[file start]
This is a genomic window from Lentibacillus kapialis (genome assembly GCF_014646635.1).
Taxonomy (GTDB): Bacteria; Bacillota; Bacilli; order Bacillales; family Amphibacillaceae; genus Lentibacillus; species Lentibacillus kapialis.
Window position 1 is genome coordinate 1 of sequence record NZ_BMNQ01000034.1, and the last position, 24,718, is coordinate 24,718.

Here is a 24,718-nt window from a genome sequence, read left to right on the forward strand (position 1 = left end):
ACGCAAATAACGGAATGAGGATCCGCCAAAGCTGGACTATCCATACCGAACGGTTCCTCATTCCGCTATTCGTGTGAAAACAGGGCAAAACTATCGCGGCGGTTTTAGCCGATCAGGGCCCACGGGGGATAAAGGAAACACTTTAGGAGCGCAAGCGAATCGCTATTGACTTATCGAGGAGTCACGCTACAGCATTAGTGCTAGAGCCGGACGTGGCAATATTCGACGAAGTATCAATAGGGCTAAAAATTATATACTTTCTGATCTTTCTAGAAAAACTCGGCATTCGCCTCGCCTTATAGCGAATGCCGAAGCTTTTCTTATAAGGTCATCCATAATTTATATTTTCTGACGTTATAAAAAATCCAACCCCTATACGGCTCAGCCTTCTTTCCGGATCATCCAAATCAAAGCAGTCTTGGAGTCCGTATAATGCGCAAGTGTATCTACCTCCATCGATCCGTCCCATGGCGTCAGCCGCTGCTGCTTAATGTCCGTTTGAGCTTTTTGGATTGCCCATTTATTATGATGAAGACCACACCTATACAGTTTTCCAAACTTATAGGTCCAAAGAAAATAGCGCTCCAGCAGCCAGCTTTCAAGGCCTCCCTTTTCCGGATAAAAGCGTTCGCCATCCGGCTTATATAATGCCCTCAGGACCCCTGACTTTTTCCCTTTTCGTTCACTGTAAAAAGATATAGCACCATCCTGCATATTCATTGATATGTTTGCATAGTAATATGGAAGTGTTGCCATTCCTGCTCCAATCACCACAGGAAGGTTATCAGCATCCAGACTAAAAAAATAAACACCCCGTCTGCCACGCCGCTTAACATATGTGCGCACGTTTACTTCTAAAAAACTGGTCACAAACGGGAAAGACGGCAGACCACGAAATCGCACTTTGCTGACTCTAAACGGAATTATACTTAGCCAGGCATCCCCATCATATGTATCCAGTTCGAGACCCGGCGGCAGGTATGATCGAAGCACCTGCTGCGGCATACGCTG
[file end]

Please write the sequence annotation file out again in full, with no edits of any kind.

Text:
This is a genomic window from Lentibacillus kapialis (genome assembly GCF_014646635.1).
Taxonomy (GTDB): Bacteria; Bacillota; Bacilli; order Bacillales; family Amphibacillaceae; genus Lentibacillus; species Lentibacillus kapialis.
Window position 1 is genome coordinate 1 of sequence record NZ_BMNQ01000034.1, and the last position, 24,718, is coordinate 24,718.

Here is a 24,718-nt window from a genome sequence, read left to right on the forward strand (position 1 = left end):
ACGCAAATAACGGAATGAGGATCCGCCAAAGCTGGACTATCCATACCGAACGGTTCCTCATTCCGCTATTCGTGTGAAAACAGGGCAAAACTATCGCGGCGGTTTTAGCCGATCAGGGCCCACGGGGGATAAAGGAAACACTTTAGGAGCGCAAGCGAATCGCTATTGACTTATCGAGGAGTCACGCTACAGCATTAGTGCTAGAGCCGGACGTGGCAATATTCGACGAAGTATCAATAGGGCTAAAAATTATATACTTTCTGATCTTTCTAGAAAAACTCGGCATTCGCCTCGCCTTATAGCGAATGCCGAAGCTTTTCTTATAAGGTCATCCATAATTTATATTTTCTGACGTTATAAAAAATCCAACCCCTATACGGCTCAGCCTTCTTTCCGGATCATCCAAATCAAAGCAGTCTTGGAGTCCGTATAATGCGCAAGTGTATCTACCTCCATCGATCCGTCCCATGGCGTCAGCCGCTGCTGCTTAATGTCCGTTTGAGCTTTTTGGATTGCCCATTTATTATGATGAAGACCACACCTATACAGTTTTCCAAACTTATAGGTCCAAAGAAAATAGCGCTCCAGCAGCCAGCTTTCAAGGCCTCCCTTTTCCGGATAAAAGCGTTCGCCATCCGGCTTATATAATGCCCTCAGGACCCCTGACTTTTTCCCTTTTCGTTCACTGTAAAAAGATATAGCACCATCCTGCATATTCATTGATATGTTTGCATAGTAATATGGAAGTGTTGCCATTCCTGCTCCAATCACCACAGGAAGGTTATCAGCATCCAGACTAAAAAAATAAACACCCCGTCTGCCACGCCGCTTAACATATGTGCGCACGTTTACTTCTAAAAAACTGGTCACAAACGGGAAAGACGGCAGACCACGAAATCGCACTTTGCTGACTCTAAACGGAATTATACTTAGCCAGGCATCCCCATCATATGTATCCAGTTCGAGACCCGGCGGCAGGTATGATCGAAGCACCTGCTGCGGCATACGCTG